Under recent changes to the charitable donation rules relating to death, an individual can claim a tax credit for a donation made under the individual’s will or by the individual’s estate in the year of death or the previous year. Alternatively, the estate can claim the credit in the year it actually makes the gift or in any earlier year of the estate. The changes took effect as of the beginning of 2016.
For these purposes, the estate must be a “graduated rate estate”, generally meaning an estate during the first 36 months after death (certain other criteria apply).
Draft amendment released by the Department of Finance on January 15, 2016 will extend the 36-month period to 60 months after death for the purposes of the individual’s credit in the year of death or the preceding year (the estate must still meet the other criteria for a graduated rate estate). This amendment, once enacted, will apply retroactively to the beginning of 2016.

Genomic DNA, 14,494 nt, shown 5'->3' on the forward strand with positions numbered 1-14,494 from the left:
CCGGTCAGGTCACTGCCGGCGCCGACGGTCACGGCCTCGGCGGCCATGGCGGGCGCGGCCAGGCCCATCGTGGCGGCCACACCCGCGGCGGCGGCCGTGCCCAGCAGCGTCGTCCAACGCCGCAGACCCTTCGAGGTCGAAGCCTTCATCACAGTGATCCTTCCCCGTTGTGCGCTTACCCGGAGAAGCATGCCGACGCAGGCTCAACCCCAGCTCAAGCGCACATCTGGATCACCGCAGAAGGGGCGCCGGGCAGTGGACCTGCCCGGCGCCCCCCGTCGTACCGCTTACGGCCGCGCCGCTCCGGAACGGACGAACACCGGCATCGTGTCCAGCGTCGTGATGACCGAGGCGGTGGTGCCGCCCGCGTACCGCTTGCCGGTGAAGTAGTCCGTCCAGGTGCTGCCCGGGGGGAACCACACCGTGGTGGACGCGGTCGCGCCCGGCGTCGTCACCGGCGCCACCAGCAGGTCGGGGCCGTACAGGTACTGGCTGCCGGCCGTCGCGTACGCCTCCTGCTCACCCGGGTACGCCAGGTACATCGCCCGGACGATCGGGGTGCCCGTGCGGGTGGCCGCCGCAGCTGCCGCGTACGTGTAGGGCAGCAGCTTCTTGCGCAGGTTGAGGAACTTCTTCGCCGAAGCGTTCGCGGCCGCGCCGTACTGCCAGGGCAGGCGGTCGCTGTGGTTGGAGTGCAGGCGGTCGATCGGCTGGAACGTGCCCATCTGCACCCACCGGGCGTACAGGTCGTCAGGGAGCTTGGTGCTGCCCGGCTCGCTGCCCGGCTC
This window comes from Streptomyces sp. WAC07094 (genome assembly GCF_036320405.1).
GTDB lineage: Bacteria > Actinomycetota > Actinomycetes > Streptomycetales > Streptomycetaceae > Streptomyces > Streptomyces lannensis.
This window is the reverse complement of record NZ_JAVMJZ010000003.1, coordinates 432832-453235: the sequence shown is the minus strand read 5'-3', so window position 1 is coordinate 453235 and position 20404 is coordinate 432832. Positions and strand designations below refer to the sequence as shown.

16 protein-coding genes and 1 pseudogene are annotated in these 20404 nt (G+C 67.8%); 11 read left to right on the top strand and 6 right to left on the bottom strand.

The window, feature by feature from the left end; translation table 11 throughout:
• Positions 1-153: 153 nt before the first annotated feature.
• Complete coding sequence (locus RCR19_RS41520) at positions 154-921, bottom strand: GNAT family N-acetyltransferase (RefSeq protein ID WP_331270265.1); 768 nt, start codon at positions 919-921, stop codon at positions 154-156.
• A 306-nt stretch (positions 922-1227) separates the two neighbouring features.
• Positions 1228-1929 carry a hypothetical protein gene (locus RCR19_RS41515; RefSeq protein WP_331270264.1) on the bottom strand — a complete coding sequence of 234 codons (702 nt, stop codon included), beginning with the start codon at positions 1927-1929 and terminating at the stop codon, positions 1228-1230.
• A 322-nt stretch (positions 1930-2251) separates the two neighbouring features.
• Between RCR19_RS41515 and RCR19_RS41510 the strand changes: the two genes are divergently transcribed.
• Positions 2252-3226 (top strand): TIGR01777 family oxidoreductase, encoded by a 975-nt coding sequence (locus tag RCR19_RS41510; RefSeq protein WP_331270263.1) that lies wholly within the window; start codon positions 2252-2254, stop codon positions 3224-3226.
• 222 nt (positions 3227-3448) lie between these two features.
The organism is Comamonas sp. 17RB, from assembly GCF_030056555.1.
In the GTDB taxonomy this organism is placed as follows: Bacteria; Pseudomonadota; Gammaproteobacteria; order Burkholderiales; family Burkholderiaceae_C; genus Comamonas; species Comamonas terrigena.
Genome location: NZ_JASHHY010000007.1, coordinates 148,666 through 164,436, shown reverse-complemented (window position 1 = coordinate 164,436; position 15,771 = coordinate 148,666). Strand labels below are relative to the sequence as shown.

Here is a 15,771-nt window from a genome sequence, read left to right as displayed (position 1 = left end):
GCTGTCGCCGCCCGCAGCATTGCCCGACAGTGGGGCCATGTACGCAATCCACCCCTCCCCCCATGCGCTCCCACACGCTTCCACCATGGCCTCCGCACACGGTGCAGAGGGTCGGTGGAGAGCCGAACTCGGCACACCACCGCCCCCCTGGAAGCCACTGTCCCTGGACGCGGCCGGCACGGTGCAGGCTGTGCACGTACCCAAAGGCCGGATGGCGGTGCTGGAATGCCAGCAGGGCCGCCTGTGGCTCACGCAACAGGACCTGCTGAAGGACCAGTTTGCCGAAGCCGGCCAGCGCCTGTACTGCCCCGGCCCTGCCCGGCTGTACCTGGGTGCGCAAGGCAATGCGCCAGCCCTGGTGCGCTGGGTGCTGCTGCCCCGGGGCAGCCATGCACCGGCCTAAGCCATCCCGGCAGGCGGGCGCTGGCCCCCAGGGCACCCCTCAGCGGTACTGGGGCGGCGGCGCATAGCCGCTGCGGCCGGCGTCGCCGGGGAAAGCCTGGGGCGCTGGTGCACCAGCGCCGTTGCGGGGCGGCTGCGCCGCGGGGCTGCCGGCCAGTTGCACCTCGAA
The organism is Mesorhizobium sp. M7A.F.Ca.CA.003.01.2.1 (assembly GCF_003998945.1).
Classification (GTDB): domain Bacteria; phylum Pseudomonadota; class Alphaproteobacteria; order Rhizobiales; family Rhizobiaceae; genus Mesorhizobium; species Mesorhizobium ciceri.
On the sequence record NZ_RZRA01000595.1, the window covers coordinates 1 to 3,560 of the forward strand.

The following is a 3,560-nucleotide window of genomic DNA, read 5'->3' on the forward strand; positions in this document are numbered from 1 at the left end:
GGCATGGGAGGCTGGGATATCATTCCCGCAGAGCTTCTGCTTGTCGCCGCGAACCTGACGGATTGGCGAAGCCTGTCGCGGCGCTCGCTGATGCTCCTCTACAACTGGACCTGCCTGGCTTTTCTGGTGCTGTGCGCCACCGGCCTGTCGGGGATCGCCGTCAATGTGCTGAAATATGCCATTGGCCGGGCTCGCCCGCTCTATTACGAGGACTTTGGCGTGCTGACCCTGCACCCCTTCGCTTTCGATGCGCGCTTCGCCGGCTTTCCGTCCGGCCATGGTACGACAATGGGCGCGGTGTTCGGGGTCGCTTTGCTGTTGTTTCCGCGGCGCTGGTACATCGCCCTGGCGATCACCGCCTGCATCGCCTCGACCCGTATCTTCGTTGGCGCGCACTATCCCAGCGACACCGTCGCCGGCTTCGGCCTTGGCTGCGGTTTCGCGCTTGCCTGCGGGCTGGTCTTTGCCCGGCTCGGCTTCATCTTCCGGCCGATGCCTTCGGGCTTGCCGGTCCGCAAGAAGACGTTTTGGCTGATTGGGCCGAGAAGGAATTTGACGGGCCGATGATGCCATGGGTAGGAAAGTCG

However, the 60-month period will not apply for the purposes of the estate’s credit in a preceding year of the estate. Only a graduated rate estate (first 36 months after death) will be able to claim the credit in a preceding year. However, the Department of Finance is being lobbied on this point, so a change may still be in the works.
A gift made by an estate beyond the 36-month period can still qualify for the estate’s credit in the year of the gift, or can be carried forward 5 years to be used by the estate (assuming it is still in existence).
Also, under the regular donation rules, a gift made by the individual or the individual’s spouse in any of the 5 years preceding death, to the extent they have not been used, can be claimed in the year of death.